Albert Markovski (Jason Schwartzman) a bleeding heart poet and staunch environmentalist is convinced a series of unexplained coincidences involving a tall African doorman somehow mean something leading him to married metaphysicians Bernard and Vivian Jaffe (Dustin Hoffman and Lily Tomlin)--otherwise known as the Existential Detectives. Instead of looking for other people this pair tirelessly investigates the mysteries of their clients' secret innermost lives--their "Beings " so to speak--to help them answer their questions. Immediately digging in Bernard and Vivian find out that Albert has a deep-seated hatred for Brad Stand (Jude Law) a golden-boy sales executive at the popular retail superstore chain Huckabees who at first sponsors Albert's Open Spaces Coalition to save a nearby marsh from commercial construction but who ends up taking over the coalition. The Existential Detectives believe Brad may be the key to cracking Albert's case but get sidetracked when Brad hires them for himself--leading them to explore Brad's ambitions hang-ups and his superficial relationship with Huckabees' hot blonde spokesmodel Dawn (Naomi Watts). Meanwhile Albert becomes disenfranchised with Bernard and Vivian and pairs up with another of the duo's clients--firefighter tough guy and uncompromising soul searcher Tommy (Mark Wahlberg). Together they join forces with the Jaffes' arch nemesis sexy French philosopher Caterine Vauban (Isabelle Huppert) whose life teachings revolve around "cruelty manipulation and meaninglessness." Now as Being intermixes with Nothingness Albert Tommy Brad Dawn Bernard Vivian and Caterine get all tangled up in one another as their wild romp through life's biggest questions brings them to some startling truths. Whew!
With such a clever script to back them up it isn't hard to see why the Huckabees wannabes turn in some cracking good performances. Schwartzman once again plays a nebbish sullen but lovable geek (similar to his side-splitting turn in Rushmore) bringing out the film's heart and soul especially with his environmental poetry ("You ROCK rock!"). Veterans Hoffman and Tomlin who are dead-on as the happily married Existential Detectives and Huppert as the deadpan French philosopher complement the proceedings beautifully. For the first time in a long time Hoffman doesn't overplay his part instead letting his quiet inner "Being" out taking his character's philosophies to heart ("Everything you ever desired or wanted to be you already have and are"). But who knew more serious actors--Mark Wahlberg Jude Law and Naomi Watts--could be so excruciatingly funny? Wahlberg's freethinking obstinate firefighter would rather ride a bike to a fire than get into a gas-guzzling fire truck while Watts' Dawn decides she doesn't need to be pretty and is fearless with overalls a bonnet and Oreo cookies stuck in her teeth. As the straight man Law actually has the most difficult part playing the handsome cad who thinks he doesn't believe in all that existential bullcrap but ever so slightly gets slammed with the reality of it anyway.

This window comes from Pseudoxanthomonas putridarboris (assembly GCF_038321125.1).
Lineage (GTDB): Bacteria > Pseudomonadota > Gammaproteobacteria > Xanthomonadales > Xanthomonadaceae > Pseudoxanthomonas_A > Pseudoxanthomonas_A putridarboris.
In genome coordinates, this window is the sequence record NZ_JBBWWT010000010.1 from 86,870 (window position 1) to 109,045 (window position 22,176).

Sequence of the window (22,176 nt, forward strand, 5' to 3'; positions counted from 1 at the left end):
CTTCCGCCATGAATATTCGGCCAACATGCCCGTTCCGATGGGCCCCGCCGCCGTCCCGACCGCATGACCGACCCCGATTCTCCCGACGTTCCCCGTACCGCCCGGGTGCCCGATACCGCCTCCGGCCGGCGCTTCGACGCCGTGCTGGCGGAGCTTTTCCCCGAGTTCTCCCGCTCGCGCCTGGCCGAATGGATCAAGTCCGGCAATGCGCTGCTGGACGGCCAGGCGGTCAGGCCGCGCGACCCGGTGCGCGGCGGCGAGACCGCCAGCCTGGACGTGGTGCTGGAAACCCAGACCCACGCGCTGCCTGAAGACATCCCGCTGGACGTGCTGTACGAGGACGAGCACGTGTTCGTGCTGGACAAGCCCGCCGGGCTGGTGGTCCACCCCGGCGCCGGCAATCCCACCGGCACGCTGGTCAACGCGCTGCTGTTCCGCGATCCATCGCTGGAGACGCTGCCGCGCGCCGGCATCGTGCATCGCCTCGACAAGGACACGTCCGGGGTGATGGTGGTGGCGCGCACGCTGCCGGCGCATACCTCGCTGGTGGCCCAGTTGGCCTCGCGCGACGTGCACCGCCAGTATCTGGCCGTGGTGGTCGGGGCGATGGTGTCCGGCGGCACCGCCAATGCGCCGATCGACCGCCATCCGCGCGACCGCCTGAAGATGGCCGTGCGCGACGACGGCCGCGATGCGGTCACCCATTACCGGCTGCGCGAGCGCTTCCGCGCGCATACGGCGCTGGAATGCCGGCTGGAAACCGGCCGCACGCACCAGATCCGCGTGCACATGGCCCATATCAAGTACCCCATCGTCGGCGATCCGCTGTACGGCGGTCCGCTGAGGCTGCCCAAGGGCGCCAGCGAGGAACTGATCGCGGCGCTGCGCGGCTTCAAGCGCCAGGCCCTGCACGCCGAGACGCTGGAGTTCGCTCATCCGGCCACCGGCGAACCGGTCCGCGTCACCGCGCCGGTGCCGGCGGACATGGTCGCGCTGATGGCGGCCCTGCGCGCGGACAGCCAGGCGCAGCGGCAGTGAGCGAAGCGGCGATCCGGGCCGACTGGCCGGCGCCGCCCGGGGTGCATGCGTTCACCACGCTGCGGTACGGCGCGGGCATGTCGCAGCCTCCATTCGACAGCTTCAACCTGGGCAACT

Writer/director David O. Russell is one fascinating guy. With a body of work including the really weird and wild Spanking the Monkey the hilarious slapsticky Flirting With Disaster and the intense Three Kings it's obvious he is capable of handling a wide variety of subjects. With Huckabees Russell gets into some serious deep thinking. He says he became "intrigued with the idea of a detective following someone around not for any criminal or personal intrigue but rather as part of a very serious investigation about existence itself " drawing concepts from several different strains of existentialism--from the non-dual interconnectedness theories of Eastern philosophy (Bernard and Vivian's take) to the Sartrean notions of a more meaningless universe that demands a profound individualism (Caterine's point of view). Huh? Don't worry your pretty little heads about it too much. Russell's bone-crushing sense of humor comes shining through--as does his unique vision as the camera is used in new and different ways (especially creative when Albert is trying to find his "Being")--to piece together a wondrous coherent albeit thought-provoking little gem. Oscar gold awaits.